Category Archives: strategy

Reinforcing failure

So, now we know what Donald Trump intends to do about Afghanistan. He intends to reinforce failure, sending additional troops to that country (believed to amount to 1,000 soldiers and 3,000 military contractors, although Trump didn’t specify)  in an effort to defeat the Taleban. Quite how this miniscule increase in military power is meant to achieve that objective isn’t at all clear, especially given that the United States was unable to achieve it when it had 10 times as many troops in Afghanistan. With Steve Bannon out of the White House, we are led to believe that national security policy is now in the hands of the ‘grown-ups’, serious military men like H.R. McMaster and James Mattis, who understand strategy. But reading Trump’s speech on the subject it’s hard to see any sign of strategy. It is, quite frankly, a confusing mess.

On the one hand, Trump declared that he intends to ‘win’ the war in Afghanistan. ‘We will always win’, he said. But how will the US win? By avoiding all that touchy-feely nation building stuff, allowing more permissive rules of engagement, and permitting the US military to kill more bad guys, Trump seemed to say. ‘We are not nation-building again. We are killing terrorists,’ he declared, adding that, ‘we will no longer use American might to construct democracies in faraway lands … Those days are now over.’ But how many more ‘terrorists’ is another 4,000 people going to manage to kill, and what’s to say that more of them won’t just pop up in their place? Trump doesn’t have an answer. Indeed, he contradicted himself by saying that, ‘Military power alone will not bring peace to Afghanistan or stop the terrorist threat arising in that country. But strategically applied force aims to create the conditions for a political process to achieve a lasting peace’.

Ah! So the aim isn’t after all to ‘win’, but to ‘create the conditions for a political process.’ But what is this process? Trump didn’t tell us, no doubt because he hasn’t got a clue what it might be. All he could say was:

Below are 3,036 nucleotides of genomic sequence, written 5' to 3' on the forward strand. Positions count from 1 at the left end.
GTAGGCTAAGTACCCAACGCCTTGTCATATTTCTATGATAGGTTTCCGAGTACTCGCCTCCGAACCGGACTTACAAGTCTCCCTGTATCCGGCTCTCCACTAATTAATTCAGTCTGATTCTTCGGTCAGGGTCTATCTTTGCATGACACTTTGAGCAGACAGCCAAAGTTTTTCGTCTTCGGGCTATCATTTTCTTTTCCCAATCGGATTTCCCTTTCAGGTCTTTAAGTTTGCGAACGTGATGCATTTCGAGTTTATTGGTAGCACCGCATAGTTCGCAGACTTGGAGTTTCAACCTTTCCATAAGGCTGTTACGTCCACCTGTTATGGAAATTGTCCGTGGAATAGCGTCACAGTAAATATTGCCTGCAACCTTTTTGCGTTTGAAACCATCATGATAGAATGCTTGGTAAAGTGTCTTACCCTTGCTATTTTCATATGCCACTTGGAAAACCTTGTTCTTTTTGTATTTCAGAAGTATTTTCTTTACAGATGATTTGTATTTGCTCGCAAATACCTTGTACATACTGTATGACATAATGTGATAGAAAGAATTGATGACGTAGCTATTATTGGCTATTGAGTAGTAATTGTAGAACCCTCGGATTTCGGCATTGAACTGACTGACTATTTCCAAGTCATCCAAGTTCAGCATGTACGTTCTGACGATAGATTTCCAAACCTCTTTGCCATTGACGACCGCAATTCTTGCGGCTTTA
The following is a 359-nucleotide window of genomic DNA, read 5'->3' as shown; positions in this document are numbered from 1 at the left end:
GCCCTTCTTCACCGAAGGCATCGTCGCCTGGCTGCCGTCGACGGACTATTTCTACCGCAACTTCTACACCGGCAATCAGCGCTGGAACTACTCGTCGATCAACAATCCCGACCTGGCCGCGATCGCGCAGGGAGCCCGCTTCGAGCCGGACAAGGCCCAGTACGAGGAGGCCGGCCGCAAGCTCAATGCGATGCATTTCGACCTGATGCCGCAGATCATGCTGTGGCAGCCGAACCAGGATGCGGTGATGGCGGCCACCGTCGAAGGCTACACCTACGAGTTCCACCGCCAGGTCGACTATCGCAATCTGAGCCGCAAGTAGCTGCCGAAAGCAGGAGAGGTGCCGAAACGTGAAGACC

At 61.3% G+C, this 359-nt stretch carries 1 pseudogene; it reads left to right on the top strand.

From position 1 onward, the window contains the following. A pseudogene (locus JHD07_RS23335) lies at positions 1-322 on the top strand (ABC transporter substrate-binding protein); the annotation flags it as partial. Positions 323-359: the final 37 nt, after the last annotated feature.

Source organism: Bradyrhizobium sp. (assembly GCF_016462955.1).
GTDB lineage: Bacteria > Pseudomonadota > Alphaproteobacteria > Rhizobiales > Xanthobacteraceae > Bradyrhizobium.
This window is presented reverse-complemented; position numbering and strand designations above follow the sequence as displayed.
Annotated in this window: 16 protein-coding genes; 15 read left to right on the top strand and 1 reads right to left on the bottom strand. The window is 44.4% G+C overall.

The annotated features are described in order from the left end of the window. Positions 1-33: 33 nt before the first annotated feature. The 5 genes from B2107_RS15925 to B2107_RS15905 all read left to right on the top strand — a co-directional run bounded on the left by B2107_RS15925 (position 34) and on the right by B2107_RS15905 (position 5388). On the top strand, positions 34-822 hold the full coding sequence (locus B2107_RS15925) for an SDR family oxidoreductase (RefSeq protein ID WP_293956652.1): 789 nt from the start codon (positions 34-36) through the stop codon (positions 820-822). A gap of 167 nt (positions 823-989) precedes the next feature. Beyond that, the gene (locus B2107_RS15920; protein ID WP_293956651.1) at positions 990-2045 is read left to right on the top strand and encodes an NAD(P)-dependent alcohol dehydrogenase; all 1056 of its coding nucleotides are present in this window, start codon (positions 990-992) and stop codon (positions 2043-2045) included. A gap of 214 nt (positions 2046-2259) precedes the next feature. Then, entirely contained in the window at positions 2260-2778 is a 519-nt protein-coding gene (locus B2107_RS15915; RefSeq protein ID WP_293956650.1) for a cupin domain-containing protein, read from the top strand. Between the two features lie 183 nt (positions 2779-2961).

Someday, after an effective military effort, perhaps it will be possible to have a political settlement that includes elements of the Taliban in Afghanistan, but nobody knows if or when that will ever happen.

So, the strategy is to use military power to create the conditions for a political settlement with the Taleban, even though it has so far utterly failed to achieve that, and even though ‘nobody knows if or when that will ever happen.’ And this is what constitutes ‘grown-up’ thinking? At the end of the day, Trump’s announcement amounts merely to a statement that withdrawing will bring untold disaster, and therefore we have to persist, because, well, you know, it will be bad if we don’t. There is nothing in this announcement which suggests how Trump or his advisors imagine that this war will end. They are as clueless as Obama and  Bush before them, and so are just carrying on doing the same thing over and over.

Why do they do this? The answer is that the financial costs of the war are dispersed over a vast number of people, so that nobody actually notices them, while the human costs are concentrated in a small segment of the population – the military – which the rest of the people can safely ignore (and at the current tempo of operations, the number of Americans dying in Afghanistan is quite low). Politically speaking, continuing the war is relatively cost-free. But should America withdraw, and something then goes wrong, Trump and those around him will be held to blame. It is better therefore to cover their backsides and keep things bubbling along as they are until the problem can be passed onto somebody else. This is a solution in terms of domestic politics, but it’s not a solution in terms of the actual problem.

By coincidence, today I got more news about Afghanistan, in the form of the latest missive from the Special Inspector General for Afghanistan Reconstruction (SIGAR). This relates to a review of ‘USAID-funded initiatives to implement an electronic payment system for the collection of customs duties in Afghanistan.’ Like most Western-backed initiatives in Afghanistan, this one (managed by the company Chemonics) hasn’t gone according to plan. According to SIGAR, ‘Chemonics and USAID significantly revised the revenue generation targets downward for the first three quarters of program year four because the program failed to achieve any of the revenue generation targets established for year three.’ Beyond that, says SIGAR: